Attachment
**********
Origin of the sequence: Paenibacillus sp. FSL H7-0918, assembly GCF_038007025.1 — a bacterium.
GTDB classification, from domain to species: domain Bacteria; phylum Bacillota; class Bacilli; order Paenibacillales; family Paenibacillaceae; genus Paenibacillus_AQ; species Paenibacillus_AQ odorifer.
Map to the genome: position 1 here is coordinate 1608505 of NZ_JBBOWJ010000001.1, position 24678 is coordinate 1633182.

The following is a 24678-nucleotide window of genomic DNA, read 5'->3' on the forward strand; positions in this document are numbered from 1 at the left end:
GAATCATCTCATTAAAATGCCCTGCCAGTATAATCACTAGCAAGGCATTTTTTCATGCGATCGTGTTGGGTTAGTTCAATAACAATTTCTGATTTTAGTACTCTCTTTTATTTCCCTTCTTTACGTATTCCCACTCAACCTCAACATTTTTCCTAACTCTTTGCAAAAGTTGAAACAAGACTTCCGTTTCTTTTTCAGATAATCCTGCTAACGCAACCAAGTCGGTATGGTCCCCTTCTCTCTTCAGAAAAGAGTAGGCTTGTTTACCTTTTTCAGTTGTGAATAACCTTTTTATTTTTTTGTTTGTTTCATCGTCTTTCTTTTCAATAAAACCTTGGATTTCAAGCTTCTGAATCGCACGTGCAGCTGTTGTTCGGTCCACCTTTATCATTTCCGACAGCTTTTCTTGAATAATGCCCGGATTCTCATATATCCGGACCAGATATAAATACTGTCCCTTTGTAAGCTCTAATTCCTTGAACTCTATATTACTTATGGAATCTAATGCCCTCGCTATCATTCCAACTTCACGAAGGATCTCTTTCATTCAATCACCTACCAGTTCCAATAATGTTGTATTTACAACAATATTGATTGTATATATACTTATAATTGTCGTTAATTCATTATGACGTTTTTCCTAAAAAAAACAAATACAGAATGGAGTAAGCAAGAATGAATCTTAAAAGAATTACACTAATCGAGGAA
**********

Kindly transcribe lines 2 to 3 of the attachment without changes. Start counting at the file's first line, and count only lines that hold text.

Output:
GTDB classification, from domain to species: domain Bacteria; phylum Bacillota; class Bacilli; order Paenibacillales; family Paenibacillaceae; genus Paenibacillus_AQ; species Paenibacillus_AQ odorifer.
Map to the genome: position 1 here is coordinate 1608505 of NZ_JBBOWJ010000001.1, position 24678 is coordinate 1633182.